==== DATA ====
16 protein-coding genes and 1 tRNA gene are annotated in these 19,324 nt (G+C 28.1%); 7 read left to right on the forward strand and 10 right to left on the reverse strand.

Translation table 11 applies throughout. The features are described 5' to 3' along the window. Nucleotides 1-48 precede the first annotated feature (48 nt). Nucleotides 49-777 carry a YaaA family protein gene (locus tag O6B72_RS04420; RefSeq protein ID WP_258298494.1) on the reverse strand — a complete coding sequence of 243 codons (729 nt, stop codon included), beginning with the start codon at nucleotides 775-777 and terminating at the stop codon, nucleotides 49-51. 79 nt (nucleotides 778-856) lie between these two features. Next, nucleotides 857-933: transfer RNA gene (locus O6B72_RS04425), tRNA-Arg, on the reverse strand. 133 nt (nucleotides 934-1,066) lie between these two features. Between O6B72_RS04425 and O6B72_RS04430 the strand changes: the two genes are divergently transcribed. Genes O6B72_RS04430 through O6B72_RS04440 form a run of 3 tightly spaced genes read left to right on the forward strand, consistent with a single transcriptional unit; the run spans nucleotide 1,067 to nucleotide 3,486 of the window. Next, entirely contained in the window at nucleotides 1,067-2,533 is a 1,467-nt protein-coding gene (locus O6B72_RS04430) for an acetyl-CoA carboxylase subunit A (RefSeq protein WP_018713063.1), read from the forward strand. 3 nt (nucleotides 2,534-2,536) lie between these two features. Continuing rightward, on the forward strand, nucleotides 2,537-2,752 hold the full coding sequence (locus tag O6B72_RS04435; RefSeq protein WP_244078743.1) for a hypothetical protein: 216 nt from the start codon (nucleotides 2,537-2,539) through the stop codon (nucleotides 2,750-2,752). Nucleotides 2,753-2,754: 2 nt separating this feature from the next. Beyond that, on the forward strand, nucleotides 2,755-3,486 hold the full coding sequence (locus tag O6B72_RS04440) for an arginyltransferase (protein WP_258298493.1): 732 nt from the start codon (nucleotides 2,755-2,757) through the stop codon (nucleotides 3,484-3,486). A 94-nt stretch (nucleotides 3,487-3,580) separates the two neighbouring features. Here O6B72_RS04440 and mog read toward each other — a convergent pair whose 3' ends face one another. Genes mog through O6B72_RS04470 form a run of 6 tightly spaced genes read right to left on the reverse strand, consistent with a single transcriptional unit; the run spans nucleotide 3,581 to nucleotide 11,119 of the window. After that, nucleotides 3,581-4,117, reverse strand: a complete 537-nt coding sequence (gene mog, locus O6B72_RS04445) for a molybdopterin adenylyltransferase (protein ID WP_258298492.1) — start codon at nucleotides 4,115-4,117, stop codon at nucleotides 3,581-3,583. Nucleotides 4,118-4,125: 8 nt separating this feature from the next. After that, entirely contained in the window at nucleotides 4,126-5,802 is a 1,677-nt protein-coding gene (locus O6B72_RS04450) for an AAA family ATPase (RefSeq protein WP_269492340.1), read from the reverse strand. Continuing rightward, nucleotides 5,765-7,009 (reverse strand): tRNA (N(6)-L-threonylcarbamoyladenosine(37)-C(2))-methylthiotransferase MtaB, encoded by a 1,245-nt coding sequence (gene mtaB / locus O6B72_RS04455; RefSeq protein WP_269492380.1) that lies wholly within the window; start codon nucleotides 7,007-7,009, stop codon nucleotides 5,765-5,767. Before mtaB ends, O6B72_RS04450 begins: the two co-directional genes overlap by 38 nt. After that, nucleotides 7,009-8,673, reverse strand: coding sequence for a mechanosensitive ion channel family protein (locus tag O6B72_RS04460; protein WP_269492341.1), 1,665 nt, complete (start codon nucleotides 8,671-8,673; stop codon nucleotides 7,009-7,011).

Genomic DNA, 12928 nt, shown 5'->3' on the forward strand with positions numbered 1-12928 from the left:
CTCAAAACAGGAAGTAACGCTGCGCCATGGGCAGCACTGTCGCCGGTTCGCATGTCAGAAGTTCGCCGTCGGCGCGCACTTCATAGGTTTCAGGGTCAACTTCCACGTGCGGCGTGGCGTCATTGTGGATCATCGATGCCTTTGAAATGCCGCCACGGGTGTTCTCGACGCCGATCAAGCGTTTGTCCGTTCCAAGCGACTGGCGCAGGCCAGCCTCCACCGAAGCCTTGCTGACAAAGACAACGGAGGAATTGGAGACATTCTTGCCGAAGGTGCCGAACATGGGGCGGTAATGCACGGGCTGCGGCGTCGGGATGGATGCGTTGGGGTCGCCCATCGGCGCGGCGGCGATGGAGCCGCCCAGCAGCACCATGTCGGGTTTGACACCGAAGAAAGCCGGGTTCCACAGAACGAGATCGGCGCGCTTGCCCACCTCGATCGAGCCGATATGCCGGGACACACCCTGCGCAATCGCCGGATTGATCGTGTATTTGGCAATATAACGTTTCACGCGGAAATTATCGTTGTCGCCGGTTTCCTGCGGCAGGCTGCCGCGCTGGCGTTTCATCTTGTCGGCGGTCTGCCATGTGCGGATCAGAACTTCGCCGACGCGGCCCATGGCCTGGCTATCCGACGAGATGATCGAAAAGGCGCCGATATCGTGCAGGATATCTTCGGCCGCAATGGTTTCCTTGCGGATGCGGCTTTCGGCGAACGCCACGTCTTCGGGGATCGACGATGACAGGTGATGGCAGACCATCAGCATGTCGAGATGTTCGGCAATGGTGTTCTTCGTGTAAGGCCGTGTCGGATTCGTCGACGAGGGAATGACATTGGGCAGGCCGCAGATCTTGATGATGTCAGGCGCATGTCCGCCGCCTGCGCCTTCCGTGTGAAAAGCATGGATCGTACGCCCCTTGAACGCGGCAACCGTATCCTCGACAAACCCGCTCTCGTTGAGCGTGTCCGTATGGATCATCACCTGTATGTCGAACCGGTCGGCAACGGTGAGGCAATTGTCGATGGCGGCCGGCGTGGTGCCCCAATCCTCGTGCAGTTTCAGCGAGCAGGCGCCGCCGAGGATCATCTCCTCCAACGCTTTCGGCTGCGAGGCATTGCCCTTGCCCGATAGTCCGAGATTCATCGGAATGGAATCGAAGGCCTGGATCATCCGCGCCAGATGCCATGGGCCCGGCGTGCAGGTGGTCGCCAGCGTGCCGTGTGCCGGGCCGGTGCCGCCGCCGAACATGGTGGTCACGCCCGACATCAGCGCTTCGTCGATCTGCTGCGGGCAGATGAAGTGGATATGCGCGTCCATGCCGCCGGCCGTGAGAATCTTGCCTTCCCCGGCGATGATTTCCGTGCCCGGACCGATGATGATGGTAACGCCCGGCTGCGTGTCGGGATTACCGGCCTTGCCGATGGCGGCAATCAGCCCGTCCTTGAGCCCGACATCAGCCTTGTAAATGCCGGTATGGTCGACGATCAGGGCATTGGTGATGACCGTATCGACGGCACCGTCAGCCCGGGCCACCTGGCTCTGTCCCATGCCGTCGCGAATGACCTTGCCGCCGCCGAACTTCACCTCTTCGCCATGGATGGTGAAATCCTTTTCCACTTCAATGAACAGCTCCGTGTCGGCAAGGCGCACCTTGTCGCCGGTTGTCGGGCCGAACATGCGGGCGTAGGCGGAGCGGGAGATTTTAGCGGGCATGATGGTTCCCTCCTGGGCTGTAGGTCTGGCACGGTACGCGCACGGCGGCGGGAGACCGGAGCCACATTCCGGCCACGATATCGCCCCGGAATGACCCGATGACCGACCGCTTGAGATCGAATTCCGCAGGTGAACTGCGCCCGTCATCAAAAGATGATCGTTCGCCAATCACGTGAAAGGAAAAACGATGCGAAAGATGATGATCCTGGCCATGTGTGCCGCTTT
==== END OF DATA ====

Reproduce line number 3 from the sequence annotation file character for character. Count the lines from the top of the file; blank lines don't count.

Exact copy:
Genomic DNA, 12928 nt, shown 5'->3' on the forward strand with positions numbered 1-12928 from the left: